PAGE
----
Unfilled gaps aside, this is a game in which story is privileged – the fragments of which must be pieced together gradually, with intimate, impressively delivered voice-overs from Kaitlin’s younger sister, Sam, punctuating proceedings. For those who prefer taking a more conventionally active role in their games, Gone Home might prove unstimulating. But for the rest of us – those shameless voyeurs who have always yearned to pry inside their little sister’s journal or listen in on what their parents talk about when the kids are away (because, surprise! They’re people, too) – Gone Home will make for a compulsively immersive experience.

The game also succeeds in being genuinely creepy; players would be forgiven taking a moment to gather themselves before plunging into a pitch black room and fumbling frantically for the light switch – or, parental reproach ringing in their ears, leaving all the lights on as they go.

"The game succeeds in being genuinely creepy; players would be forgiven taking a moment to gather themselves before plunging into a pitch black room and fumbling frantically for the light switch."

How well Gone Home reconciles the personal with the eerie is debatable. On one hand, this juxtaposition is unique, even suggesting shades of Freud, who posited that the uncanny was frightening for the very reason that it leads us back to what is known and familiar. On the other hand, there's no real attempt to feed these intriguing aspects back into each other, which might feel like a slight deflation to some. By the game’s end, the spooky narrative strand feels unsatisfactory and unresolved, especially when compared to Sam's deep and involving story – whether that's the point or not. What these antagonistic elements are good at is defying preconceptions – an objective in keeping with its central narrative – which The Fullbright Company pulls off magnificently throughout.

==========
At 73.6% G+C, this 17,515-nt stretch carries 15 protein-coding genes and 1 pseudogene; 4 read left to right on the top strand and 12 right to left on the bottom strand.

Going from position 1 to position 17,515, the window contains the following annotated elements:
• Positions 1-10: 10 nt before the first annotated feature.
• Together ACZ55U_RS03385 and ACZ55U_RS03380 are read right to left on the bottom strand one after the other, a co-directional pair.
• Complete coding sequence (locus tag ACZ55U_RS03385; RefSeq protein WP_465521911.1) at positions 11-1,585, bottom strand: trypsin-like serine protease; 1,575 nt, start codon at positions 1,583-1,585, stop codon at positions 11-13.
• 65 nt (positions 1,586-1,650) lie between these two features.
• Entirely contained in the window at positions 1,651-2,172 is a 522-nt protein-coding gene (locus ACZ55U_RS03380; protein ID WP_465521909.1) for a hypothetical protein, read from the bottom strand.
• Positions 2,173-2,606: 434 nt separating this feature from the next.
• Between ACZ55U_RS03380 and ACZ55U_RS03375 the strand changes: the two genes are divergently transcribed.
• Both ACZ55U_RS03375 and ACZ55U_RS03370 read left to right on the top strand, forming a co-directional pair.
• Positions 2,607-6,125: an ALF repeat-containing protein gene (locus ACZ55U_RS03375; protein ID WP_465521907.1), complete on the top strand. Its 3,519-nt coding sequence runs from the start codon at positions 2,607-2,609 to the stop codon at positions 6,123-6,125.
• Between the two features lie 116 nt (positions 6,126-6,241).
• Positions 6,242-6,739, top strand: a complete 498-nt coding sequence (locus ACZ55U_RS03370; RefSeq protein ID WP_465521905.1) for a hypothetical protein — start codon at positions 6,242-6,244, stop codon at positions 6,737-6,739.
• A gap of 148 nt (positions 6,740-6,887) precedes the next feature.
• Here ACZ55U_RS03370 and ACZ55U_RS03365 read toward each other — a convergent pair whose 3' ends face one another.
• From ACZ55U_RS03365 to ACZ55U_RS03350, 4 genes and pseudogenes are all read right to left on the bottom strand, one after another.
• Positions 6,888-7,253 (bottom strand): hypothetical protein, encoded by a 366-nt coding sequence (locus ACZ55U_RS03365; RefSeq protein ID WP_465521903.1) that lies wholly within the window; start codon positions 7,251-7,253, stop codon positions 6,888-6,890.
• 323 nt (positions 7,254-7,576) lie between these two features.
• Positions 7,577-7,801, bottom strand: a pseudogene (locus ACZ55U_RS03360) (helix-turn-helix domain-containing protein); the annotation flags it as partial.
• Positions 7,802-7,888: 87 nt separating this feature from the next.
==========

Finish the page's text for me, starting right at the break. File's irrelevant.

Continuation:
Nevertheless, this isn’t a game with dizzying twists and turns or life and death consequences that implicate the fate of the nation or the universe as we know it. Gone Home focuses, instead, on day-to-day concerns and small, personal triumphs – and in this sense, its content is of monumental significance, because it’s universal. Almost each and every find informs the plot, the characters or their relationship to each other in some way.

Interactive artefacts and notes, like these adolescent locker doodles, aren't all essential to plot progression, but are rewarding nevertheless.

While these minutiae are not all essential to the progression of the game, it’s this attention to detail that makes everything such a joy – the game creators have worked hard to create a setting that feels organic, in which no one thing is more or less important than another. Everything is a process of undirected, yet purposeful, discovery that rewards the completionists that this investigative style of gameplay is sure to appeal to.

This makes for a rewarding evening of play, since the game can be – demands to be – completed in a single sitting; it’s that absorbing. This is bolstered in no small part by Chris Remo’s haunting soundtrack, as well as observant and nostalgic ’90s-era touches. But it's also down to its keen insight into a teen mindset that is in turns thoughtful and passionate, na├»ve and complex – which, despite its ominous setting, will likely register as heartrendingly familiar.

This is one of the game's greatest triumphs – in building an environment that is both familiar and foreign, the game manages to evoke accompanying feelings of tenderness and terror. They might have been more seamlessly interwoven, and Gone Home might be more of an experience than a game in the traditional sense – but it’s an unexpectedly affecting one nonetheless, and will stay with you long after you have disentangled every last narrative thread.


This review was also posted on my Kinja.